141st APHA Annual Meeting

In This section

278010
Nursing interventions: Maximizing enrollment and retention in community-based randomized clinical trials

Monday, November 4, 2013 : 4:30 PM - 4:50 PM

Cheryl L. Cox, RN, PhD , Epidemiology, Cancer Prevention and Control, St. Jude Children's Research Hospital, Memphis, TN
Deborah Sherrill-Mittleman, PhD , Epidemiology, Cancer Prevention and Control, St. Jude Children's Research Hospital, Memphis, TN
Linda Barnes, RN, CRA , Epidemiology, Cancer Prevention and Control, St. Jude Children's Research Hospital, Memphis, TN
Anne Christie, MSc, CCRP , Child Health Evaluative Services, Toronto SIck Children's Hospital, Toronto, ON, Canada
Kristin Vangile, MPH, CCRP , Clinical Research Office, Aflac Cancer and Blood Disorders Center, Children's Healthcare of Atlanta, Atlanta, GA
Background: As nurse investigators increasingly conduct randomized clinical trials (RCTs) to demonstrate the impact of prevention-based interventions, they may experience enrollment well below that seen in therapeutic trials. Here we describe the challenges to enrollment and retention of children and their families on a community-based 2.5-year RCT.

Methods: At 4 pediatric cancer centers, children with acute lymphoblastic leukemia (ages 4 -18.9 years) and their parents/guardians were invited to participate in an RCT to test a motivation-based physical activity intervention focused on prevention of treatment-related effects. The intervention, which targeted improved physical function, quality of life, and bone mineral density, began within 10 days of the start of treatment and continued until the end of therapy. Patient disposition (ineligible, declined (reasons for declining), enrolled, withdrew (reasons for withdrawal) and contacting study personnel were tracked in a centralized database.

Results: The study's accrual goal (n=76) was met by extending the accrual timeline by 8 months. Of the 211 eligible patients, 89 (42%) patients/families declined to participate and 15 (7%) withdrew after giving informed consent but before the baseline assessment; 29 (14%) families withdrew after the intervention had begun. Study enrollment varied by study personnel who contacted the families (p=0.02, Fisher's exact test). The retention rate, excluding withdrawals for medical reasons, was 33%100% across study sites.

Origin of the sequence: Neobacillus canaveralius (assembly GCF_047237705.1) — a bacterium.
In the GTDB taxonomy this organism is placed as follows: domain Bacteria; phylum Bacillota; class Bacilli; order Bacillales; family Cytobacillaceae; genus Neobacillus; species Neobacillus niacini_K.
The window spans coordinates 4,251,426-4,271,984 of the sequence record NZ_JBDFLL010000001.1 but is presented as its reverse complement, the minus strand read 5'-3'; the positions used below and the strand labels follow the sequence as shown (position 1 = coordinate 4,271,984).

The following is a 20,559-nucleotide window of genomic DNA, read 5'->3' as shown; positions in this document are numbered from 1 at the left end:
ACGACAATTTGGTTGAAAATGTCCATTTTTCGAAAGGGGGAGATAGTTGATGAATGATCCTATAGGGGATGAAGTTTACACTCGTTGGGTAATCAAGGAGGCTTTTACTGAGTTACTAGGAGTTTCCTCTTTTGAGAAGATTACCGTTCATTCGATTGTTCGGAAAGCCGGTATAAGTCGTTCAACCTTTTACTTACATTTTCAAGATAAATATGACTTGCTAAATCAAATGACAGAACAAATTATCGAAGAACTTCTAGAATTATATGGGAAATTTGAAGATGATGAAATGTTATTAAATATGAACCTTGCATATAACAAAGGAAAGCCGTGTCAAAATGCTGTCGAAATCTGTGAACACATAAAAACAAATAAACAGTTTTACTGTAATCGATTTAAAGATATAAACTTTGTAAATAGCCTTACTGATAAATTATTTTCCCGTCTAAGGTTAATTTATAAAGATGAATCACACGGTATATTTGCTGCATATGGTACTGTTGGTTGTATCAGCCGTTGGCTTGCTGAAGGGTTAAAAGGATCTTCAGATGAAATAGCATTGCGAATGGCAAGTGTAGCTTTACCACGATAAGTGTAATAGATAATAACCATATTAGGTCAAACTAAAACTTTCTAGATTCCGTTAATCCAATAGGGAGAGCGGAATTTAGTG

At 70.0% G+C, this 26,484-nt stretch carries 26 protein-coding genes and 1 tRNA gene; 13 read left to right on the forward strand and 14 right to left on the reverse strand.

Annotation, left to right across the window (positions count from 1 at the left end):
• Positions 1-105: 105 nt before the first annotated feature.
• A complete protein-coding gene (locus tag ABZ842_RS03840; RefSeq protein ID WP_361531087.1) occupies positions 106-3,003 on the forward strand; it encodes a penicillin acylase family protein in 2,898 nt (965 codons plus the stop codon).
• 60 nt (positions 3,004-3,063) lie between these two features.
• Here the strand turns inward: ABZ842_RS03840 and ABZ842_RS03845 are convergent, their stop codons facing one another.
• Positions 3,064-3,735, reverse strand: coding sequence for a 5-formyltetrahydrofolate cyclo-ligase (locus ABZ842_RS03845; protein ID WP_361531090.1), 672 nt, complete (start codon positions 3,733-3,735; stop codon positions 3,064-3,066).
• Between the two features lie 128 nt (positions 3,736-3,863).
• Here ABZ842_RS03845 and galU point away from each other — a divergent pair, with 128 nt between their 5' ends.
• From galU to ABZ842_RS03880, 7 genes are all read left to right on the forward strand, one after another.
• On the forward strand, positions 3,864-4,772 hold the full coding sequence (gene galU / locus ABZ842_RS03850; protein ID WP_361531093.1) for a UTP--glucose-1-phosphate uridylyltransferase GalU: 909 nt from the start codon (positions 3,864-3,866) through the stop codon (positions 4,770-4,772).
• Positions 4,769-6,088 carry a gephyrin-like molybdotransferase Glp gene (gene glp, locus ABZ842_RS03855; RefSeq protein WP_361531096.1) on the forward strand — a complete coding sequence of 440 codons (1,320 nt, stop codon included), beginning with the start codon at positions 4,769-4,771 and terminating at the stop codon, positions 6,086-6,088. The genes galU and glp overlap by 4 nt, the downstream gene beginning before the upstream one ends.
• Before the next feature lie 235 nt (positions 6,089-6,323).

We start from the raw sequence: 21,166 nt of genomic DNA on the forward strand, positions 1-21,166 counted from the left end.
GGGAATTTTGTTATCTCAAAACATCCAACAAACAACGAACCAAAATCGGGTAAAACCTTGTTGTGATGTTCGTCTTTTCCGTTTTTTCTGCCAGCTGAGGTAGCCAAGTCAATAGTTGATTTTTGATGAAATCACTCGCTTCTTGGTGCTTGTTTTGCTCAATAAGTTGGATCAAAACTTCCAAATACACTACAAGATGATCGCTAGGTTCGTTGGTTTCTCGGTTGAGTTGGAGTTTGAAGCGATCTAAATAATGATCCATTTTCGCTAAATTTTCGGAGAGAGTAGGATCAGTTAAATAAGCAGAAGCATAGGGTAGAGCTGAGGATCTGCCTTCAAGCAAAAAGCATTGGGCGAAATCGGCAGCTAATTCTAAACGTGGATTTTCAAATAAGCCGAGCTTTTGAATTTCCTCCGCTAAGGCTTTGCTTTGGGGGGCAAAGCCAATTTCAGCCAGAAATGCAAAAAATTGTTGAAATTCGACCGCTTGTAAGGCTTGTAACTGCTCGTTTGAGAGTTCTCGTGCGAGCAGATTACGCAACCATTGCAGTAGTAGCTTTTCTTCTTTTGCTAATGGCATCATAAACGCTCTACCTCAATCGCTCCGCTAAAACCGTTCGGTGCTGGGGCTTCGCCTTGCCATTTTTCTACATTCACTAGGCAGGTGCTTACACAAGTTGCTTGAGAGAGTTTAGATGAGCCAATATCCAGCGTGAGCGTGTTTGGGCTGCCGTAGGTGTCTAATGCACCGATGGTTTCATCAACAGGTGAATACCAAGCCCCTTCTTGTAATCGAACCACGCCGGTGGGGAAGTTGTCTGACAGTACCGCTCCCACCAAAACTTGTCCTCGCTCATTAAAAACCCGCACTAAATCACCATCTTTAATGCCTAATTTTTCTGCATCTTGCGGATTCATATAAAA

Conclusion: Patient/family factors, changing community demographics, and study personnel influenced enrollment and retention in a community-based RCT. These factors can be proactively addressed in study design and in disclosure of study information to maximize participation.

Learning Areas:
Conduct evaluation related to programs, research, and other areas of practice
Public health or related nursing
Public health or related research

Learning Objectives:
Identify barriers to enrollment and retention in community-based randomized clinical trials. Describe how knowledge of these barriers can inform study design and improve how study information is disclosed and understood. Formulate specific strategies to proactively maximize enrollment and retention in community-based randomized clinical trials.

Keywords: Clinical Trials, Research

Presenting author's disclosure statement:

Qualified on the content I am responsible for because: I have been the principal investigator on mutliple federally funded grants focusing on health promotion and disease prevention in the general population and in adult survivors of childhood cancer. My interests have included the development of instrumentation and intervention strategies to measure and support motivation for health promotion activities. I am currently conducting two randomized controlled clinical trials targeting health promotion in childhood cancer survivors.
Any relevant financial relationships? No

I agree to comply with the American Public Health Association Conflict of Interest and Commercial Support Guidelines, and to disclose to the participants any off-label or experimental uses of a commercial product or service discussed in my presentation.